“Remember the Laughter” is a concept album about a middle aged man finding a “memory box” and reflecting on moments of his life via the contents of said box. Simple as hell, way less bombastic and complicated than “The Black Parade”, but just as heartfelt and almost as effective. 

A few tracks stand out to me, and they will be the main ones I write about in this review. The first, “Isn’t that Something”, is written from a straight up genius perspective when it comes to music. Good structure, a good balance of traditional music and electronic(just in the beginning really), and some of the most honest lyrics I have ever heard in a song. You can tell that the track is about Toro’s feelings after the MCR breakup of 2013, and it really pulls at your heart, especially if you’re a fan. 

“Mama told me I should stand alone. Papa said your better on your own.”

While I do think My Chem was the greatest ensemble of creators in the history of music, I still think that Ray’s parents were right, at least in a way. He’s finally making the music he’s always wanted to make. Sure, there’s none of that magical teamwork that occurs when a band full of separate artists with separate musical tastes work together to create the sonic hybrid known as an album, but it really does show that this artist can stand on his own two feet creatively just fine. A lot more than fine, actually. 

That being said, this record was A huge surprise to me. My favorite guitarist had always played like he was a hybrid of Brian May and Randy Rhoades – but with this album, he goes the pop route. It’s not “pop” like all that Beyonce shit you always hear, but it’s still catchy as hell. A very strange but very nice combination of modern pop music with 80s rock bands, which makes the disc play like a time capsule, and the record’s narrative lyrically fits well into that aspect of the album.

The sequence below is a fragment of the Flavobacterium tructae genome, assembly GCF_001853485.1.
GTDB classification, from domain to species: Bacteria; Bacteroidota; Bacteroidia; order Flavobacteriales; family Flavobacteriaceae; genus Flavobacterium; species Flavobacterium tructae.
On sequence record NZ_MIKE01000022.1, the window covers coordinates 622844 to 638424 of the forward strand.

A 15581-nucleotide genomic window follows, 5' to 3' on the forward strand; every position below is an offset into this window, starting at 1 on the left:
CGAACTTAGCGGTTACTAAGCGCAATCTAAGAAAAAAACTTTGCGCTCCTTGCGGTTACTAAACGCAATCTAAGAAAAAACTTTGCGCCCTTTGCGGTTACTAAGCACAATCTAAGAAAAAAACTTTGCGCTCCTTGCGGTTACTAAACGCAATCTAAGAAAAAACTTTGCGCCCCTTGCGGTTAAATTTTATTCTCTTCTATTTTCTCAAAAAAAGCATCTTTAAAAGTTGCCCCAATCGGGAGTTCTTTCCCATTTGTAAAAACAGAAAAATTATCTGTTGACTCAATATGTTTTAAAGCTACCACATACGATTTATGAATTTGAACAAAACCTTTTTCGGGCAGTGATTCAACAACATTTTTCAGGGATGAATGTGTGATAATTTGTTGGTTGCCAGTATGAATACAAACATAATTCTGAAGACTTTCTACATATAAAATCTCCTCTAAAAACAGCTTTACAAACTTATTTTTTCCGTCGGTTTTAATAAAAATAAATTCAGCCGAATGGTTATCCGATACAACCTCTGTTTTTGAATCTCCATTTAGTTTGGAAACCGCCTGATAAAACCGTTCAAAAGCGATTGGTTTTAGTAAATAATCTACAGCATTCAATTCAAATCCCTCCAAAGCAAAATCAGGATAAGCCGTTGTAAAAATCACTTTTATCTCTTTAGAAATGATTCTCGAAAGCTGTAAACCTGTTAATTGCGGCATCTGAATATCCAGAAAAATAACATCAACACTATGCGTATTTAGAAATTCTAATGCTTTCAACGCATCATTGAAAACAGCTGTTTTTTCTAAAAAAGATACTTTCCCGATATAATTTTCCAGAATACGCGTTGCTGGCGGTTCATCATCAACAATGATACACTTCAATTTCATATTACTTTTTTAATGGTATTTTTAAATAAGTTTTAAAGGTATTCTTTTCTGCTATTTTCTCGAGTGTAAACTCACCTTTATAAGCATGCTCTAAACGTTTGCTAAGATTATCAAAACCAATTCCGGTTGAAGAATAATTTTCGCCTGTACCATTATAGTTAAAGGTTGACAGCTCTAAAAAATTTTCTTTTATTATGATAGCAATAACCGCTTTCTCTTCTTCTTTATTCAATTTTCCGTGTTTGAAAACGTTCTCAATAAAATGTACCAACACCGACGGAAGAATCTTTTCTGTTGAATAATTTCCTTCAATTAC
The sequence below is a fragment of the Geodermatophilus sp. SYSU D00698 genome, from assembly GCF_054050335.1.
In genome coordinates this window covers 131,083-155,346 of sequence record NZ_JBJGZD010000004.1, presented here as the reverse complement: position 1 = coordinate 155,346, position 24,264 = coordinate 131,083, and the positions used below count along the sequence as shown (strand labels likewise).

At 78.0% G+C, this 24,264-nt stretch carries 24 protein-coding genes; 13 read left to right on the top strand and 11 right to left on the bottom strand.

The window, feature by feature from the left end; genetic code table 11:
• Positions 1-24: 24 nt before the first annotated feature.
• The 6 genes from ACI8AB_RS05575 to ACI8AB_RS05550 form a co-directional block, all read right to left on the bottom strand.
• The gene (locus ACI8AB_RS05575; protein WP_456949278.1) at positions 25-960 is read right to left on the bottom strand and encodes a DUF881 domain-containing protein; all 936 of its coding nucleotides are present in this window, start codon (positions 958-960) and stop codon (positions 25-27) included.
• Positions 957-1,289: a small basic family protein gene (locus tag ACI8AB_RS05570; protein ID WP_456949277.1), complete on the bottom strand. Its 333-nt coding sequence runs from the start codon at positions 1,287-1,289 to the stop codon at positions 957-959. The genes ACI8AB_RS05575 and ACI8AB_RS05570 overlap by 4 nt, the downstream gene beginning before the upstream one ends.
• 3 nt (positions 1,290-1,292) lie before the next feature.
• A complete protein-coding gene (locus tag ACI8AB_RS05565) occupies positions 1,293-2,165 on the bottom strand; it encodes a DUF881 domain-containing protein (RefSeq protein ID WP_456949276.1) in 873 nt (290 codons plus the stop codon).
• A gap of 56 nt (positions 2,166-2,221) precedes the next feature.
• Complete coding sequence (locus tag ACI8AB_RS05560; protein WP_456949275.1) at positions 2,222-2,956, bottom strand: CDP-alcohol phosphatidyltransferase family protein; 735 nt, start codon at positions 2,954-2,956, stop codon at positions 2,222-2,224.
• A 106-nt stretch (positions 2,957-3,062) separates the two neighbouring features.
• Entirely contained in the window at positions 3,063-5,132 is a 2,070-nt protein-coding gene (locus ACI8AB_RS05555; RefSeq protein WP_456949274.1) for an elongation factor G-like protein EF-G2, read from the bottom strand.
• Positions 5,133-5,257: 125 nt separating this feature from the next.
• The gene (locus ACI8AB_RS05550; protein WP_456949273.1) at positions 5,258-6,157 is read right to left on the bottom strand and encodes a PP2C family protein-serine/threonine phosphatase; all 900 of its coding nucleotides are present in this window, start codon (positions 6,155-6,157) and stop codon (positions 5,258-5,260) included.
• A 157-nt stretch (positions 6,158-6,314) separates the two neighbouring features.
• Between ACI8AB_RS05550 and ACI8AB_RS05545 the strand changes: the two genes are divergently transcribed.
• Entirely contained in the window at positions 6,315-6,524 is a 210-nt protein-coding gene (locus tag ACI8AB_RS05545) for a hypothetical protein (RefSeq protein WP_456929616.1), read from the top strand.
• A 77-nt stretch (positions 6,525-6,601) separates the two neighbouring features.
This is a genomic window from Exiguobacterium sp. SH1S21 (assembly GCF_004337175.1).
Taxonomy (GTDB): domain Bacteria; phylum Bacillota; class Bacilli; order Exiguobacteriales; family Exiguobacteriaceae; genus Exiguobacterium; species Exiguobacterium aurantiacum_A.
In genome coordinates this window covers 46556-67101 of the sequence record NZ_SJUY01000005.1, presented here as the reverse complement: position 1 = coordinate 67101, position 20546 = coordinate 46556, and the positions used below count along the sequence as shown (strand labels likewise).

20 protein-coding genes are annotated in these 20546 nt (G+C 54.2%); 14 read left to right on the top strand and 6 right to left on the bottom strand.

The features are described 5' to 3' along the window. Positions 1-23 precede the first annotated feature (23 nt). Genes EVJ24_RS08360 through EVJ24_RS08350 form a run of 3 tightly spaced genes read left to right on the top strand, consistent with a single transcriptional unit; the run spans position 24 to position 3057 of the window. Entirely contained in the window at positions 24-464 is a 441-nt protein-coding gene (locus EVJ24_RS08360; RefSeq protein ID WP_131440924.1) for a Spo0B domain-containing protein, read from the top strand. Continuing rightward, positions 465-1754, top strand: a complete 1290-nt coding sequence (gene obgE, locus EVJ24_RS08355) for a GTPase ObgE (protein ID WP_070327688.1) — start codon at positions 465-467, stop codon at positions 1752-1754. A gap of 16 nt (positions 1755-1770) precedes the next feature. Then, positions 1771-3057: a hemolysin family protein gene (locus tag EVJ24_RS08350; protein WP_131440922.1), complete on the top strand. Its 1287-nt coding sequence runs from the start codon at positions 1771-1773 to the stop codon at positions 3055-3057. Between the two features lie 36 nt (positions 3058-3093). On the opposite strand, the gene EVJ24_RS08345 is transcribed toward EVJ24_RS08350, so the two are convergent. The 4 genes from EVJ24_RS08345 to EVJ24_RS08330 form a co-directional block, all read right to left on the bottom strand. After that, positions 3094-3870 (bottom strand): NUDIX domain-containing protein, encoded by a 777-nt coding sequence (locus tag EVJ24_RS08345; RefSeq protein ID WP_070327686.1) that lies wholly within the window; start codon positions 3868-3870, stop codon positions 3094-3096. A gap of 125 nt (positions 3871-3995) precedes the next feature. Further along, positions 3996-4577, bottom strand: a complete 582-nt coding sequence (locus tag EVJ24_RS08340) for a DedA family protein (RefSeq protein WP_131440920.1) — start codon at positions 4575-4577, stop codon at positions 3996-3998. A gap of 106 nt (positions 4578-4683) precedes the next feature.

“Walking in Circles” is my new favorite love song. The lyrics in it are simple, as is a lot of the music, but the thing delivers. His vocal holds notes extremely well, and the entire song is laced with strings that really give the whole thing an epic scope. As far as the guitar is concerned, this one shows the listener that Ray isn’t interested in shredding and showing off like he did with My Chem. He just wants to make something emotive and powerful with his music, even if it’s simple. But, like I said, there are stringed instruments, so it’s kind of a mind fuck that he would make a song that sounds so simple and then add something really complex on top of it. 

So far, the album has been pretty poppy. But with “We Save”, the music becomes straight up rock and roll, namely, blues rock. I can’t help but make a comparison to “You Know What They Do To Guys Like Us in Prison”, chiefly because of the guitar style, but the song still doesn’t sound anything like that one or anything else in My Chem’s arsenal. It’s not heavy, but it’s not soft either-it’s just intelligent rock music that puts a smile on your face.